This would be a good additional reason to plug them.


    Ed

  6. #15
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    Interesting....I googled the subject but was unable to find a scientific paper as to why a barrel is more prone to banana peeling versus exploding into shrapnel like a grenade (good thing they don't) when the powder charge encounters an obstruction and something must give way. My first thought was that the rifling somehow had something to do with it but that does not make any sense as it is a twist and the peel is linear. Also, I did witness a shotgun peeling with a muzzle plugged with mud. No rifling there! Can anyone provide a valid explanation?

  7. #16
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    Quote Originally Posted by ET1 View Post
    Terrym

    I’m no engineer but know how to find characteristics of a failure that an engineer seeks for evaluation.


    Ed
    I'm no engineer either and the fact you deal with them doesn't really impress me. We consult with our lab routinely and it is staffed with Phd's and we deal with compressive strength and shear strength data for most of our products. So, none of this makes me an expert either.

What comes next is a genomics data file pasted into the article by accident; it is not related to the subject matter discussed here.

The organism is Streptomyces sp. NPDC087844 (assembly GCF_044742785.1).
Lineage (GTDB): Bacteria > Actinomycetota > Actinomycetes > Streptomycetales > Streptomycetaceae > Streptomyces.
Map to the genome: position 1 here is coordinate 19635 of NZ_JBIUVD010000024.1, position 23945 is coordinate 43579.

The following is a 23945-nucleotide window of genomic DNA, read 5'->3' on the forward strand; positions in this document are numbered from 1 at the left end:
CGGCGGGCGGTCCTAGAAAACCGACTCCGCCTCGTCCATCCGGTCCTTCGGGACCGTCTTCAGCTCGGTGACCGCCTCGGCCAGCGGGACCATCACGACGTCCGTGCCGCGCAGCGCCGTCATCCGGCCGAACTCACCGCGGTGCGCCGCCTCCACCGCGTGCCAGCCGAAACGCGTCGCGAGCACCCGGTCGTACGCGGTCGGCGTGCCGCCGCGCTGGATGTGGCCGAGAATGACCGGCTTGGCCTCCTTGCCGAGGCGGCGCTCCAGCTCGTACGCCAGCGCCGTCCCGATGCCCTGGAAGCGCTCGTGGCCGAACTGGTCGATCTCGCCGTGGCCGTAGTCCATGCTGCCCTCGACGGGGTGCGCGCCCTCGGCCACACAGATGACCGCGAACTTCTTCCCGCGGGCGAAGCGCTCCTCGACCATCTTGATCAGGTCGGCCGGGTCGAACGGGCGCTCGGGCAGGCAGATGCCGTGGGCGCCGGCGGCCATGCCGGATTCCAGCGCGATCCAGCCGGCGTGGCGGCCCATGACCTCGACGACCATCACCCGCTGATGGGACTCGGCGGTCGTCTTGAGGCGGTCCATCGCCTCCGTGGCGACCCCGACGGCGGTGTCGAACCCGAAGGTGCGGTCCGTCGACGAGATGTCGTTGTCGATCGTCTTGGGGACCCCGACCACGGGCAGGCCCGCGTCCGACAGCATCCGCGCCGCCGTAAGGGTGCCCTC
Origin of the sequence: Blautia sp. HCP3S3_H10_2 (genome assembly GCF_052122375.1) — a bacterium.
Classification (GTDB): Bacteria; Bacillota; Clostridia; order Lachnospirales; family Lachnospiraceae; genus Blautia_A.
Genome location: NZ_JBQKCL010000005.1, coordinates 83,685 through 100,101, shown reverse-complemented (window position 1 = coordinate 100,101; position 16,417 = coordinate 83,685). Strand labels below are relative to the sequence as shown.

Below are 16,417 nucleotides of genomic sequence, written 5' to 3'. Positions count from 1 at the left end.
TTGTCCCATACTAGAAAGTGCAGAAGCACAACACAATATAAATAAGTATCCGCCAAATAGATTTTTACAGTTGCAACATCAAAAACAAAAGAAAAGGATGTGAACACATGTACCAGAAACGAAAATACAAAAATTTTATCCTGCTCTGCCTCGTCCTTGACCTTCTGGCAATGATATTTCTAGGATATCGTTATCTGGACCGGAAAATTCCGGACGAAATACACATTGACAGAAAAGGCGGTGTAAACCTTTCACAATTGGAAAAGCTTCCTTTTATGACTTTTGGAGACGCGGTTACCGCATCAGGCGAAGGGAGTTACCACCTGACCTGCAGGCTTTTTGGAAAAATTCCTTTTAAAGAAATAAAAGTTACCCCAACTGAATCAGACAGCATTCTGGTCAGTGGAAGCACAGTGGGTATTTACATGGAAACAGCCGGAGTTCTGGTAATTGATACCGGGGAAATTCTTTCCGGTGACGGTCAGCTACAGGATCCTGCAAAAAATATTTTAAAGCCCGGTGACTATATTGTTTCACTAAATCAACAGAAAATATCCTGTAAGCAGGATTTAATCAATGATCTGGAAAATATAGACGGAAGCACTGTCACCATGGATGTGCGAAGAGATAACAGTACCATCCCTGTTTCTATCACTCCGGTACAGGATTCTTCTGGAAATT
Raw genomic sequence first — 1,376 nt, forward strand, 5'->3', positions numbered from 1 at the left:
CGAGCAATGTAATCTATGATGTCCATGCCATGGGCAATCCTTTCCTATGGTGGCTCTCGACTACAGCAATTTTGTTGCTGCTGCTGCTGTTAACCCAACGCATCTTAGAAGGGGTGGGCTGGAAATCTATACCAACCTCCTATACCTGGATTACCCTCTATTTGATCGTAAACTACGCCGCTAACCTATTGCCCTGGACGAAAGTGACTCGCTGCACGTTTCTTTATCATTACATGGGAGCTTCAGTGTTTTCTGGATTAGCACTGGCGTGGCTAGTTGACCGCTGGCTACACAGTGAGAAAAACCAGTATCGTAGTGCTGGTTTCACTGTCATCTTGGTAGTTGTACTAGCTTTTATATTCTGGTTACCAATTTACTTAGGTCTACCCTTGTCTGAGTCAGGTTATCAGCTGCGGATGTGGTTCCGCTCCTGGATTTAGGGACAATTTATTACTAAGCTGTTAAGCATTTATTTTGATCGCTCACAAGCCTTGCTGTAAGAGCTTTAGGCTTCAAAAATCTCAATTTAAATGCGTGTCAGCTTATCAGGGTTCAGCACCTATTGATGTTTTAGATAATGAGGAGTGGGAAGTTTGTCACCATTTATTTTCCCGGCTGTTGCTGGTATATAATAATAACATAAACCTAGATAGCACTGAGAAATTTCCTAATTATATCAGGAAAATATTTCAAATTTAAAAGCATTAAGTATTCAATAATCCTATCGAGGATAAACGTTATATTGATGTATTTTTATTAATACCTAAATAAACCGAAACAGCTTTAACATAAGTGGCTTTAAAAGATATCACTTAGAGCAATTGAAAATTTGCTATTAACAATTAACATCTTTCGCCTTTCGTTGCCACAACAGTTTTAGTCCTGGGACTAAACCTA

What you haven't provided is a single disclaimer from any firearms manufacturer, barrel manufacturer, rifle sight manufacturer, to support your theory that drilled and tapped screw holes weaken a barrel to the point of failure. Interestingly you use a Savage ML10 to support your theory. That picture and many others have been around for a while and the screw holes are not ever mentioned as part of the law suits. Some barrels have the rear sights dove tailed into the barrel which removes an enormous amount of material compared to a screw hole yet we have never heard of this practice being potentially dangerous. Rifle actions are almost universally drilled and tapped for screw holes yet you don't hear about failures in actions and everybody knows how much the action absorbs pressure. Every single photograph I have ever seen of a blown up Savage ML10 has a failure of the barrel in front of the charge yet the breech is actually a hole and plug only held by threads but they never seem to fail. Also it has been proven that many of the owners of these catastrophic failures of Savage ML10's interestingly suffered no injury yet the damage of the gun should have caused serious injury. Do you think maybe they expected or intentionally wanted a blowup for litigation purposes?